How will it work? Not by centralizing all the information: this is far too dangerous for privacy. BeHealth will be based on the principle of data exchange between all the medical field actors while guaranteeing the highest standards in terms of security and privacy.

What BeHealth won’t do:

  • Bring modifications to concrete organization of medical cares.
  • Record personal data in a centralized way (what google health does).
  • Monopolize medical electronic services.
  • Realize itself studies and lead experiments on patients data (what sermo does).
  • Take part to political choices or influences.
  • Be technology-driven (what google health is).

This project will allow the routing of appropriate information to medical providers, communicate anonymized data to some (approved) research projects, control the legitimity of access to patients information. More information (in french) here. Since it is based on a collaborative framework, it makes room for every type of medical data, including genomic data. An actor such as GeneTonix (which is a european company with nearly the same objectives as 23AndMe, Navigenics or deCODEme) could fully integrate personal genomic data into BeHealth services.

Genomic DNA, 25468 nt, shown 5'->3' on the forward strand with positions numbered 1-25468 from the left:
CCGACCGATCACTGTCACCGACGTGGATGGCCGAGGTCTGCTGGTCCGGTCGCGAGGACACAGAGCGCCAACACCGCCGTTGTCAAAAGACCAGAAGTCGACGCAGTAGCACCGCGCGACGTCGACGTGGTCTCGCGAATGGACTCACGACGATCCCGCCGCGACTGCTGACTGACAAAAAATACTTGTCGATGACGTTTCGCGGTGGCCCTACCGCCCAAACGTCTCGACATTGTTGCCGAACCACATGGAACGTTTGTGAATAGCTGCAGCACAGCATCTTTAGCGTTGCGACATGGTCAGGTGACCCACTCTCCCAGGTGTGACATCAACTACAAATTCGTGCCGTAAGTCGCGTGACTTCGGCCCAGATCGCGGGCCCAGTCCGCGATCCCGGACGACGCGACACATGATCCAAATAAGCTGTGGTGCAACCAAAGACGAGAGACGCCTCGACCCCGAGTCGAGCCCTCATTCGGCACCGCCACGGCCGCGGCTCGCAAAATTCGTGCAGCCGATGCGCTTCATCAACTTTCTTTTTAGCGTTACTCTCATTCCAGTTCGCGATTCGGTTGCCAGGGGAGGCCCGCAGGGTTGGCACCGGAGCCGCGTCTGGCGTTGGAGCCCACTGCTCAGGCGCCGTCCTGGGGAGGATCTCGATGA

The Belgian system seems more advanced than the American one. The Belgian project BeHealth is not yet fully implemented. On June 12, Laurette Onkelinks, belgian public health federal minister anounced that a special series of laws to fully integrate BeHealth are going to be discussed. We will follow BeHealth development in the next months with interest.

This article is not exhaustive and it is probable that comparable system already exist in other countries. What about Canada, Australia, …?